The TPS signal ground is not the same as the engine block or car body ground. Do not use the engine block or car body as a ground when checking the signal ground wiring or the TPS voltage!!! You will get incorrect readings that will vary with the amount of electrical load on the electrical system.


Setting the TPS: you'll need a good Digital Voltmeter (DVM) to do the job. Set the TPS voltage at .5- 1.1 range. Because of the variables involved with the tolerances of both computer and DVM, I would shoot for somewhere between .6 and 1.0 volts. Unless you have a Fluke or other high grade DVM, the second digit past the decimal point on cheap DVM’s is probably fantasy. There is no advantage to setting it to .99; that is a BOZO Internet myth, complete with red nose and big floppy shoes.

Since the computer zeros out the TPS voltage every time it powers up, playing with the settings isn't an effective aid to performance or drivability. The main purpose of checking the TPS is to make sure it isn't way out of range and causing problems.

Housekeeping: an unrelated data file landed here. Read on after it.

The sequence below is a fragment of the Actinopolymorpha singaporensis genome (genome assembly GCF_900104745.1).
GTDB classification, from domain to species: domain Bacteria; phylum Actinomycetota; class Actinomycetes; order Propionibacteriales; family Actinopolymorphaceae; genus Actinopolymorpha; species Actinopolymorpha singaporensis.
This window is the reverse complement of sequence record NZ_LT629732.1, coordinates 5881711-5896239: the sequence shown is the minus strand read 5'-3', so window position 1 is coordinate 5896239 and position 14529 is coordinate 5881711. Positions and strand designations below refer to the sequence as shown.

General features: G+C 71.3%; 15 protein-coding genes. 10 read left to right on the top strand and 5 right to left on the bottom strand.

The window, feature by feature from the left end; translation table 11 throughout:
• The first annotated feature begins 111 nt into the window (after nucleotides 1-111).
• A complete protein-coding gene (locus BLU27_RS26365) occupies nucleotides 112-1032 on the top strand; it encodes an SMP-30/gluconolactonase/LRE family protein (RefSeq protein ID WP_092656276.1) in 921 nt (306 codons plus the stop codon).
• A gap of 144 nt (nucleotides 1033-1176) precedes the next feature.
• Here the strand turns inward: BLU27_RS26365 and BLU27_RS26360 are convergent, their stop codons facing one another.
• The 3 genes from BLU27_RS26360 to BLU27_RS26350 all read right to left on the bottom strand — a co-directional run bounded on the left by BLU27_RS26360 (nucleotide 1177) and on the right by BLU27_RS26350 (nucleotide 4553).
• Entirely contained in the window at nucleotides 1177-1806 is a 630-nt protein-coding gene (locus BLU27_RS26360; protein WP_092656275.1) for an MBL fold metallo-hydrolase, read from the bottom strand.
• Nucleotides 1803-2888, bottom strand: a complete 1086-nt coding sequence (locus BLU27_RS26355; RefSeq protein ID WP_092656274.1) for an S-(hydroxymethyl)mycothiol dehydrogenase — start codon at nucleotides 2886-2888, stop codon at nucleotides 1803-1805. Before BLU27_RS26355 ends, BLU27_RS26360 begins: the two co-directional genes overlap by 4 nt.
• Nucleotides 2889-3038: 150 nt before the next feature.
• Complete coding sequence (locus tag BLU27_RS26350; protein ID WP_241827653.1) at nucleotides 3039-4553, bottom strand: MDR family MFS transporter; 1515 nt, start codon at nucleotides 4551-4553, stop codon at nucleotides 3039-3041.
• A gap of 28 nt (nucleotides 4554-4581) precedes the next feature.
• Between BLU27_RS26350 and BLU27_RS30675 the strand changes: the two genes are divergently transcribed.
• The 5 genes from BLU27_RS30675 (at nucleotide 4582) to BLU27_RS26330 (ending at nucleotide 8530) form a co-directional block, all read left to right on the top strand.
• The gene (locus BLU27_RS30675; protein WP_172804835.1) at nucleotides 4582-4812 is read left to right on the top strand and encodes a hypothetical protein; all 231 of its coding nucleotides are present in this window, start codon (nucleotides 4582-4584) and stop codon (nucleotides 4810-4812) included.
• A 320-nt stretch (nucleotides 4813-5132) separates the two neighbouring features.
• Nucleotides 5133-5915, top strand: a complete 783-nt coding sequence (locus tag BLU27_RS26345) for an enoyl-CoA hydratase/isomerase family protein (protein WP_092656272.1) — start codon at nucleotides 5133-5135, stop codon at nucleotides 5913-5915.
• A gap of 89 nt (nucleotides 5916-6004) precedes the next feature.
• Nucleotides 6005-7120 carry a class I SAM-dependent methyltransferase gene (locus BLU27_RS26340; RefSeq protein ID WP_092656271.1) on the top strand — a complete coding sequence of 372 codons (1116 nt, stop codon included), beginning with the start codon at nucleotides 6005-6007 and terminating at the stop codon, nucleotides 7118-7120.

Wire colors & functions:
Orange/white = 5 volt VREF from the computer
Dark Green/lt green = TPS output to computer
Black/white = Signal ground from computer

TPS troubleshooting steps:
1.) Use the Orange/white & Black white wires to verify the TPS has the correct 5 volts source from the computer.
2.) Use the Dark Green/lt green & Black/white wires to set the TPS base voltage. Try this... All you need is less than 1.0 volt at idle and more than 4.25 at Wide Open Throttle (WOT). You'll need a voltmeter with a 1 or 3 volt low scale to do the job.

The Orange/White wire is the VREF 5 volts from the computer. You use the Dark Green/Lt green wire (TPS signal) and the Black/White wire (TPS ground) to set the TPS. Use a pair of safety pins to probe the TPS connector from the rear of the connector. You may find it a little difficult to make a good connection, but keep trying. Put the safety pins in the Dark Green/Lt green wire and Black/White wire. Make sure the ignition switch is in the Run position but the engine isn't running. Set the voltmeter on the 2 volt range if it doesn’t auto range.

Here’s a TPS tip I got from NoGo50